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dc.contributor.advisorMei, Li
dc.contributor.authorBenic, Gareth Zlatko
dc.date.available2016-11-13T20:12:57Z
dc.date.copyright2016
dc.identifier.citationBenic, G. Z. (2016). Biofilm management with oral probiotics in patients with fixed orthodontic appliances (Thesis, Doctor of Clinical Dentistry). University of Otago. Retrieved from http://hdl.handle.net/10523/6924en
dc.identifier.urihttp://hdl.handle.net/10523/6924
dc.description.abstractIntroduction: The risk of biofilm formation in orthodontic patients is even higher than the general dental population due to the presence of microniches and increased surface area provided by orthodontic brackets and appliances. If left untreated, oral biofilm can cause white spot lesions, gingivitis and halitosis. Traditional mechanical and chemical methods of managing biofilm formation all have limitations, which warrants the search for novel ways of biofilm management. Probiotics have shown to be beneficial in the oral health of general dental patients. Therefore the aim of this study was to investigate the efficacy of the oral probiotic Streptococcus salivarius M18 in managing biofilm formation in patients wearing fixed orthodontic appliances and to assess its effects on the oral microbiome of these patients. Methods: The study was designed as a prospective, randomised, triple-blind, two-arm parallel-group, placebo-controlled trial. Sixty-four patients undergoing fixed treatment consumed 2 lozenges daily of probiotic (n = 32) or placebo (n = 32). The outcome measures were plaque index (PI), gingival index (GI) and halitosis-causing volatile sulphur compound (VSC) levels. Oral microflora was analysed utilising next-generation sequencing of the bacterial 16S rRNA gene. Results: No significant differences in PI and GI scores were found between probiotic group and placebo-control group (p > 0.05). The level of VSCs significantly decreased in both probiotic group (VSC reduction = -8.5%, p = 0.015) and placebo group (-6.5%, p = 0.039) after 1-month. However, after the 3-month follow-up, VSC levels of the placebo-control group returned to baseline levels whereas those of the probiotic group decreased further compared to baseline readings (-10.8%, p = 0.005). The next-generation sequencing showed that the oral ecology of both groups was similar and that there was a significant increase in the abundance of streptococci in both the probiotic and placebo group over time. Conclusion: Oral probiotic S. salivarius M18 reduced the VSC levels in patients with fixed appliances but did not decrease their plaque or gingival indices. The influence of probiotic S. salivarius M18 on oral microflora seems to be minimal. A longer intervention and follow-up period are needed.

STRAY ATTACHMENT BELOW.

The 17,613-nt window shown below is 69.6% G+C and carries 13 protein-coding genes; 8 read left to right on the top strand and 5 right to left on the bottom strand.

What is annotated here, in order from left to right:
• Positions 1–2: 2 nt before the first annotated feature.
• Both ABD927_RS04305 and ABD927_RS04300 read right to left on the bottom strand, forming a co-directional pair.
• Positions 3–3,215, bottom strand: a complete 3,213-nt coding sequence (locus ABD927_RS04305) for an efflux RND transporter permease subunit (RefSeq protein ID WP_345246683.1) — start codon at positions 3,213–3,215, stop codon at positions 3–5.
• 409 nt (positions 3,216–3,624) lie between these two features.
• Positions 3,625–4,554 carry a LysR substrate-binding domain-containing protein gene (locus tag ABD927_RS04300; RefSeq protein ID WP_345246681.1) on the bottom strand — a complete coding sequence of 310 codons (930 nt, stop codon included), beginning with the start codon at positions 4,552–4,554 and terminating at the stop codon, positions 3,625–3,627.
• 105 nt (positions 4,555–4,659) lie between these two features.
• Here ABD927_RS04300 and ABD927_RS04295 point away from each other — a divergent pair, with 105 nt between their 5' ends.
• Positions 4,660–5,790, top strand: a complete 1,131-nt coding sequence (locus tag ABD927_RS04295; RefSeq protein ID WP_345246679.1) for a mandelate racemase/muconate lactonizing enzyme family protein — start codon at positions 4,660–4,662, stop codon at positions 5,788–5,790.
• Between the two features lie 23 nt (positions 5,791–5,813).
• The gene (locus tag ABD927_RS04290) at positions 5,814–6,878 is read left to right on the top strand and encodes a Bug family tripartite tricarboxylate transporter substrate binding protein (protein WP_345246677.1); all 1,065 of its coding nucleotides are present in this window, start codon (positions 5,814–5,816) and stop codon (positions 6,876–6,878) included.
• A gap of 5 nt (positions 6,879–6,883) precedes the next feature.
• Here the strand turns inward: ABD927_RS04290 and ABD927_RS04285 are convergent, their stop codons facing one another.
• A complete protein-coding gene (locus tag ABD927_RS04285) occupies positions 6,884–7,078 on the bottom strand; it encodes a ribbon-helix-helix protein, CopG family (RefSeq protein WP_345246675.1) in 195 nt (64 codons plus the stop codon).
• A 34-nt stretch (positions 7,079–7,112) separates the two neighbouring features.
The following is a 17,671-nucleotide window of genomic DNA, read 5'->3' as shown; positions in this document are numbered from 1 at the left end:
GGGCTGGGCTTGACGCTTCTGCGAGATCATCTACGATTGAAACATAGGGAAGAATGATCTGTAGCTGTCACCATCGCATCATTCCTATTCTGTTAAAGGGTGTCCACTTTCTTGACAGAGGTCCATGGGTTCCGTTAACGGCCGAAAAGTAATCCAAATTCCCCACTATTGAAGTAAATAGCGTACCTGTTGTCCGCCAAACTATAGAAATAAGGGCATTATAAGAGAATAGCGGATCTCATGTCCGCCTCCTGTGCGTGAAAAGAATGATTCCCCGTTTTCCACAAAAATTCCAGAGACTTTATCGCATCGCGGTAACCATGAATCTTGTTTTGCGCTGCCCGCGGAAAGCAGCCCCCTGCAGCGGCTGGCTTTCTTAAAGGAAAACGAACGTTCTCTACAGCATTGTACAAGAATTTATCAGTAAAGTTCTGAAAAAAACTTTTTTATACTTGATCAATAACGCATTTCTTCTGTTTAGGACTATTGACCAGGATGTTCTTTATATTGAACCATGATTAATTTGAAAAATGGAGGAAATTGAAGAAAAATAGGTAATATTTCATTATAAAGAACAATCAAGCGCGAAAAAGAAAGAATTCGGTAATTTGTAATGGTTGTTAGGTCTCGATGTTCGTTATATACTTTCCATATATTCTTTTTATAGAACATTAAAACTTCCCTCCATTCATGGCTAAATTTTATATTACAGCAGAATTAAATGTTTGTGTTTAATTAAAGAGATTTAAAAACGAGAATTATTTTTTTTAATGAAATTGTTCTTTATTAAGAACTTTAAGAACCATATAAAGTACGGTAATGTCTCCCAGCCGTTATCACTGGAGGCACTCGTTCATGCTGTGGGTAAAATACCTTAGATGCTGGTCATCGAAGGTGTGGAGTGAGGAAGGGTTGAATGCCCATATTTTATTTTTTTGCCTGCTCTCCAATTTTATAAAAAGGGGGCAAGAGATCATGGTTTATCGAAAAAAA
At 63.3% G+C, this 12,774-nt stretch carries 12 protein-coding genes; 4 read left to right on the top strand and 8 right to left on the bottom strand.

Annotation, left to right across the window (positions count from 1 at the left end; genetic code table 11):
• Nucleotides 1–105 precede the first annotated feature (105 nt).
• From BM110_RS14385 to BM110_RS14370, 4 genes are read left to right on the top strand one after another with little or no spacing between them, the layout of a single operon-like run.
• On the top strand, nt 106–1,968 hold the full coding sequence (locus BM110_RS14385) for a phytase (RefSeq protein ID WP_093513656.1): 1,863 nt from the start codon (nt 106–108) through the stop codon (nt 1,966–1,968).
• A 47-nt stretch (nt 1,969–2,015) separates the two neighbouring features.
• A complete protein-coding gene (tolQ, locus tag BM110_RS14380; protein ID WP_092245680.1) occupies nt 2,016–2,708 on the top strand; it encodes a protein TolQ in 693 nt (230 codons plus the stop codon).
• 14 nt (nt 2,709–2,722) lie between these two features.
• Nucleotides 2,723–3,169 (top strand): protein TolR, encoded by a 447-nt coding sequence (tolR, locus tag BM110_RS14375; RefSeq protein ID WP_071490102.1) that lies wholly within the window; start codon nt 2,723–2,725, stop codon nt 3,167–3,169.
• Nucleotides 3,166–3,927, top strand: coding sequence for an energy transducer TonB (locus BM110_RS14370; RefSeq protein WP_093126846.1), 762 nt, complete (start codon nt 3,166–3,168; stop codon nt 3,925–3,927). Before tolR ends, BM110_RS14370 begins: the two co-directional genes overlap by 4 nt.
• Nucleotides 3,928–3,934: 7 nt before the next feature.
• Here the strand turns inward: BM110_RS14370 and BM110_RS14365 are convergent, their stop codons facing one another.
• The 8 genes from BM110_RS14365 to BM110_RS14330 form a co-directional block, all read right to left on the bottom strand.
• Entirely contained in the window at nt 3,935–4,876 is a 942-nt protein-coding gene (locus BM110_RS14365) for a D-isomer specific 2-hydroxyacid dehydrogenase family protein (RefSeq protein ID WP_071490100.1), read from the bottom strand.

dc.format.mimetypeapplication/pdf
dc.language.isoen
dc.publisherUniversity of Otago
dc.rightsAll items in OUR Archive are provided for private study and research purposes and are protected by copyright with all rights reserved unless otherwise indicated.
dc.subjectoral probiotics
dc.subjectBLIS M18
dc.subjectBLISM18
dc.subjectStrep.salivarius M18
dc.subjectStreptococcus salivarius M18
dc.subjecthalitosis
dc.subjectvolatile sulphur compounds
dc.subjectvolatile sulfur compounds
dc.subjectGingivitis
dc.subjectbiofilm
dc.subjectoral biofilm
dc.subjectgingival index
dc.subjectplaque index
dc.subjectrandomised controlled trial
dc.subjectorthodontics
dc.subjectfixed appliances
dc.subjectnext generation sequencing
dc.subjectmiseq
dc.subjectplaque
dc.titleBiofilm management with oral probiotics in patients with fixed orthodontic appliances
dc.typeThesis
dc.date.updated2016-11-12T22:52:24Z
dc.language.rfc3066en
thesis.degree.disciplineOral Sciences
thesis.degree.nameDoctor of Clinical Dentistry
thesis.degree.grantorUniversity of Otago
thesis.degree.levelDoctoral
otago.openaccessOpen
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